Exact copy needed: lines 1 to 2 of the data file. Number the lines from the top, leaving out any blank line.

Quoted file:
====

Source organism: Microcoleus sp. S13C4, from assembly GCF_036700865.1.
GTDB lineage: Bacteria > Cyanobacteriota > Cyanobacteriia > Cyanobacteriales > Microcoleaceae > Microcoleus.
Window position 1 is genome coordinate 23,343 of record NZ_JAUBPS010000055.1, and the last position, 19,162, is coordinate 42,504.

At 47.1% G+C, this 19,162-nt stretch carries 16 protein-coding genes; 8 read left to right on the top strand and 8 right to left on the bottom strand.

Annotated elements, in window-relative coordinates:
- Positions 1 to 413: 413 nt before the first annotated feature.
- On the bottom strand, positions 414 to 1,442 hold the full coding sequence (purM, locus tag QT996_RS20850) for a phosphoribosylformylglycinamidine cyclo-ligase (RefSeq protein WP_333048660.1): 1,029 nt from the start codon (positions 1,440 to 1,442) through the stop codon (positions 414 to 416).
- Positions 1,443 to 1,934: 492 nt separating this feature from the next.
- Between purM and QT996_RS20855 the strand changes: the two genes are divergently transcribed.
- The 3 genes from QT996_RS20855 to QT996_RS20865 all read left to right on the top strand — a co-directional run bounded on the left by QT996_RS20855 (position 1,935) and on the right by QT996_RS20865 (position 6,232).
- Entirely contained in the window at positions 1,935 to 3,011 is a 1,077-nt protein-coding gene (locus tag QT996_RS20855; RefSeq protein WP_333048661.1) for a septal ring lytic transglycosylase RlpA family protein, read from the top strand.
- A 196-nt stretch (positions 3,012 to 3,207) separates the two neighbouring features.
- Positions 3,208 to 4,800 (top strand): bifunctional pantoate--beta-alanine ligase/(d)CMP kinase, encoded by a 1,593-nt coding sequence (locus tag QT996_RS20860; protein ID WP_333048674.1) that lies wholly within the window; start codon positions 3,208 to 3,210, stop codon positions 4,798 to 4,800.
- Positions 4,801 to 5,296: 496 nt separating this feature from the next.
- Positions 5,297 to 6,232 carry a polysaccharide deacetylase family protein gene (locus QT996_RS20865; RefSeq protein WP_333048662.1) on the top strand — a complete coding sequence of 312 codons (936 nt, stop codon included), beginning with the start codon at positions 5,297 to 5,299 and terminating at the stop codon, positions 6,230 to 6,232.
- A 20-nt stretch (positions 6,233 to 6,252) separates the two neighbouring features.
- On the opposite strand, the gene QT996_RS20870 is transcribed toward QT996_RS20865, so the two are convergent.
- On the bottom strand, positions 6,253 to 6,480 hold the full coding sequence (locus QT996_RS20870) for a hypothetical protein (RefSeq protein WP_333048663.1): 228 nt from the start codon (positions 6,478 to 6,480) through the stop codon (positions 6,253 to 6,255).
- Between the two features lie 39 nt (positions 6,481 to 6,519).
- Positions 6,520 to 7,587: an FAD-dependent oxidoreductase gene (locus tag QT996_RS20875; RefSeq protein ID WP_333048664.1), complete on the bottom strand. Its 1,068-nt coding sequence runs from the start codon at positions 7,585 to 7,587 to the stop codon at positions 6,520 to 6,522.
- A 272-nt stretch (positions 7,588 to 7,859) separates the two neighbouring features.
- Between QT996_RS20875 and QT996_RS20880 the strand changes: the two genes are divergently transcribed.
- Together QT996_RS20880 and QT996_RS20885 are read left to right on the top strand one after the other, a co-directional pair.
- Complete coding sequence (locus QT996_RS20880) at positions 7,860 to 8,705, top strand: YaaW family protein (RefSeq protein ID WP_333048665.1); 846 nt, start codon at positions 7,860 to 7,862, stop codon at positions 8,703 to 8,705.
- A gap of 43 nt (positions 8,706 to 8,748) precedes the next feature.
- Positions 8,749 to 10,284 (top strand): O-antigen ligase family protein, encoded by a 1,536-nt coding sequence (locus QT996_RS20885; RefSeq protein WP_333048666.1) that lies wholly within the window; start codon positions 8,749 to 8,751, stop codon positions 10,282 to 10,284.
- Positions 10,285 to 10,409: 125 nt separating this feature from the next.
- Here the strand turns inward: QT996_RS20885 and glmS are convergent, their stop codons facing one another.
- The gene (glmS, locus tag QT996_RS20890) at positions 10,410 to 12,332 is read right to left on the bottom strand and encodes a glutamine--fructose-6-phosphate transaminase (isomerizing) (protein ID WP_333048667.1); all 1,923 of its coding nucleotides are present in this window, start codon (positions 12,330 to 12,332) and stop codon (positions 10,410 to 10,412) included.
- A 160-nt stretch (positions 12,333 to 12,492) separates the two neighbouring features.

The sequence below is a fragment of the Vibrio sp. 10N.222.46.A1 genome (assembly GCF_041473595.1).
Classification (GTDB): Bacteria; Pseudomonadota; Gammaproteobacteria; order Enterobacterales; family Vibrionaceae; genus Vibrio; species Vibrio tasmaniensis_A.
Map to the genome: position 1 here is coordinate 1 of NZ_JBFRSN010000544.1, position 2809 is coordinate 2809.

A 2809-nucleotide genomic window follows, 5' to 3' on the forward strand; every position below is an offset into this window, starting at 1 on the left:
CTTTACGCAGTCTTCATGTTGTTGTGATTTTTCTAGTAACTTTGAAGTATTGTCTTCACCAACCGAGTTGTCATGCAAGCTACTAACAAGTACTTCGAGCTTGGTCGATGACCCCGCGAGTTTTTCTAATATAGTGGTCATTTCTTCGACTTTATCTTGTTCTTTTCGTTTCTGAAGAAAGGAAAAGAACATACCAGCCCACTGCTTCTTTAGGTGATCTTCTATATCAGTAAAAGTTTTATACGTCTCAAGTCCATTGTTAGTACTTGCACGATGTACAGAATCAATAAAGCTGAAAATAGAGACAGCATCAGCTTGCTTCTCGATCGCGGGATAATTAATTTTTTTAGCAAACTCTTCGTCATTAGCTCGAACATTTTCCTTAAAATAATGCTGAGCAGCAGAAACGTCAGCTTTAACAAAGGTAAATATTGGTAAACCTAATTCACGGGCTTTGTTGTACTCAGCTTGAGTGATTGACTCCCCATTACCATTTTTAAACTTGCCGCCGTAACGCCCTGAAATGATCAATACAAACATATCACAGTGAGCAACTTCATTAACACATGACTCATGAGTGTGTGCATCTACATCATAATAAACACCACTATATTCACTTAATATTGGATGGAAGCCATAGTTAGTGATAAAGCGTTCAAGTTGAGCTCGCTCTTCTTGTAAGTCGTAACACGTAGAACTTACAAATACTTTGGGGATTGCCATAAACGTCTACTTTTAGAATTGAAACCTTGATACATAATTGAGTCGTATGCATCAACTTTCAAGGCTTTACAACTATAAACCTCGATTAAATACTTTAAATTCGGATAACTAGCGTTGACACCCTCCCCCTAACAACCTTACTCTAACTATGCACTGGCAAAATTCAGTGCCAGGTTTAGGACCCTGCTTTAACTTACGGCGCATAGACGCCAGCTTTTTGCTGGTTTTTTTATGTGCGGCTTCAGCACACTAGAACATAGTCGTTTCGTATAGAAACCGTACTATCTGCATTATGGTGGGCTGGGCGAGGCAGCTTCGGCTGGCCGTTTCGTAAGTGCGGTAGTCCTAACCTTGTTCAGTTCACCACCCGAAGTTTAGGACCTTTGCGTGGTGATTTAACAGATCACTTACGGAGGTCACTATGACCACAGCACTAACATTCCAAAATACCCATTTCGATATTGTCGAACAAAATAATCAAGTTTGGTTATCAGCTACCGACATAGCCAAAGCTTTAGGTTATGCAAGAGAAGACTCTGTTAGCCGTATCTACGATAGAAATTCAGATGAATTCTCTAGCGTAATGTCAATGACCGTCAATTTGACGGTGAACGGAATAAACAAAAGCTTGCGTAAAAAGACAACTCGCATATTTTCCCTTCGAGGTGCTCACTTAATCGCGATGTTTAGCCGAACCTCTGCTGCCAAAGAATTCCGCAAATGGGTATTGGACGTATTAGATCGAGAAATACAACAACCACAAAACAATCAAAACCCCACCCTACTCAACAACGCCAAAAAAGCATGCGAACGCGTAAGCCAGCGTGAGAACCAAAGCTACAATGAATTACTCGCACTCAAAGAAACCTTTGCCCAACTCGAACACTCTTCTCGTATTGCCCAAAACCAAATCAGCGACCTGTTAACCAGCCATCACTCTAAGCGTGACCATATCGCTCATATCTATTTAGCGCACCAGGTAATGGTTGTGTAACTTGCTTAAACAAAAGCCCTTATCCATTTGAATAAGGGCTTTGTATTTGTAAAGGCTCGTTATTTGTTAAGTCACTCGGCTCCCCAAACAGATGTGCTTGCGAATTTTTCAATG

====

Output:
Source organism: Microcoleus sp. S13C4, from assembly GCF_036700865.1.
GTDB lineage: Bacteria > Cyanobacteriota > Cyanobacteriia > Cyanobacteriales > Microcoleaceae > Microcoleus.